BCF Blog

Fashion Sense Without the Sense of Sight

The mission of the Blind Children’s Fund is to encourage an early and supportive learning environment for children who are blind or visually impaired and to help promote their independence to reach their potential. We fulfill this mission by providing information and consulting services to parents, teachers, and other interested parties

04.15.16

By Cheryl Wade, BCF Consultant

I am totally blind and I love, love clothes! I get them everywhere. I have two closets full of clothes for every possible season and occasion. I buy them at Macy’s or Sears, a thrift shop or garage sale.Continue Reading Fashion Sense Without the Sense of Sight

“Center of the Universe” Syndrome

04.15.16

By Gwen Botting. MPVI article, July 2007, reprinted with permission of Michigan Parents of Visually Impaired Children

As parents, most of us remember how our babies took up all available space in our heads, hearts and homes. Infants know nothing more than that they have needs and they want them addressed and they want them addressed NOW. Babies are the Center of the Universe, and for good reason. During those precious early years, children learn to feel secure and loved. As we grow, we learn to decide who is mom and who is dad and what they do for ME. There might be other adults, children, or pets, but I am still the Center of the Universe.Continue Reading “Center of the Universe” Syndrome

“Blind” is Fine

04.15.16

By Cheryl Wade, BCF Consultant

I get a little nervous when a stranger walks up and asks, “Have you been, uh, sightless all your life?”Continue Reading “Blind” is Fine

“Disabled” vs. “Handicapped”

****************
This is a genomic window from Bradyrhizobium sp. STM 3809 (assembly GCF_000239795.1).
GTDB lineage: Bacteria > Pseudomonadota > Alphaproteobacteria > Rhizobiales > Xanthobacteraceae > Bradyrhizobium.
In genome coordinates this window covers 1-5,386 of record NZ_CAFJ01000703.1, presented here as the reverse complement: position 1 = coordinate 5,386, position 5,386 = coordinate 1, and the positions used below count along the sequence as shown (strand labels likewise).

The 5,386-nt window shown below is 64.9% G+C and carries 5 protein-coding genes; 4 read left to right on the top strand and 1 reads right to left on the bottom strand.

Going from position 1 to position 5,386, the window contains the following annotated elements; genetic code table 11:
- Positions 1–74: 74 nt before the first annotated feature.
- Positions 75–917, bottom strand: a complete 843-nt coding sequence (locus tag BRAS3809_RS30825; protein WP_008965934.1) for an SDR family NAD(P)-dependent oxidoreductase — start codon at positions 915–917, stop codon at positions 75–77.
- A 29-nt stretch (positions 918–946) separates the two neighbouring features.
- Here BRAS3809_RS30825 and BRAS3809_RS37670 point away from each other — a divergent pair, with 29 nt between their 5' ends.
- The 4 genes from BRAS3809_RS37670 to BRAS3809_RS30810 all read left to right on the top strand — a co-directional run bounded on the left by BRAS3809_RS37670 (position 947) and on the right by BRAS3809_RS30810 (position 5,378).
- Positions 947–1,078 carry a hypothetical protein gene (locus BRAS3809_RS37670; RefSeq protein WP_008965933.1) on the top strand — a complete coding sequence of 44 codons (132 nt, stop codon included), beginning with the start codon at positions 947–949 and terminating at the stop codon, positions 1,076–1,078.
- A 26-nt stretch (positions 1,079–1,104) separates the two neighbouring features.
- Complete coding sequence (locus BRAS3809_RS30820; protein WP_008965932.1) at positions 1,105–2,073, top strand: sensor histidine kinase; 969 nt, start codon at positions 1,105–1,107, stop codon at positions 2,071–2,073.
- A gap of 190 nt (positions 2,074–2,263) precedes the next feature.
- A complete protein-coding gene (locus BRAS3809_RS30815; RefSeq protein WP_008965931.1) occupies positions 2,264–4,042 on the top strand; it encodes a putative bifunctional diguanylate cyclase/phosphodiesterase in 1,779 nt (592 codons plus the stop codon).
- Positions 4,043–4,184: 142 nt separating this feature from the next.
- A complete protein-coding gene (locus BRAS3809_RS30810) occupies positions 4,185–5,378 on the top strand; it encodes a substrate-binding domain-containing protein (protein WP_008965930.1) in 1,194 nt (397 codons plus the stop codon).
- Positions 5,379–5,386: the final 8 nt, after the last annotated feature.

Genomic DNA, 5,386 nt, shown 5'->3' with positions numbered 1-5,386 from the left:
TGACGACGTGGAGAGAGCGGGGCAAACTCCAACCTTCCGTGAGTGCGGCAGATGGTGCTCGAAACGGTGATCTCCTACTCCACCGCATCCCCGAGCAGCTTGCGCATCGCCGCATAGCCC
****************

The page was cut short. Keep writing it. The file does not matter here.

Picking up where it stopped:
04.15.16

By Cheryl Wade, BCF consultant

I’m going way, way out on a limb by saying what I’m about to say. I’m about to (partially) defy current language trends and perhaps the sentiments of a whole movement.Continue Reading “Disabled” vs. “Handicapped”

Eye-Pressing: How One Family (almost) Won

04.15.16

By Gwen and Jim Botting. This article originally appeared in Family Connections. Used with permission of Michigan Parents of Visually Impaired and the Bottings.

As parents of a child with retinopathy of prematurity, we were very concerned about our son’s eye pressing behavior. This was a particular problem after the numerous surgeries that were required to remove scar tissue, and as he was under a year old, simply correcting him verbally wasn’t going to work. I can now say that Greg, who is 9, rarely presses. Several people have asked me how we got him to stop. While we can’t say he is totally “cured”, here is what we did. Maybe some of our ideas can help you.Continue Reading Eye-Pressing: How One Family (almost) Won

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Disclaimer

Please note that this website is provided as a resource for information and education, and is not intended as a substitute for professional medical advice and consultation. The links to other sources are not recommendations of BCF nor are these links all-inclusive, but rather representative of websites that offer information. The Blind Children’s Fund always recommends that you use information only from knowledgeable and well-recognized sources since there are many scam-types of programs now proliferating the Internet. Always consult your child’s health care provider(s) and educators for additional reliable and accurate information.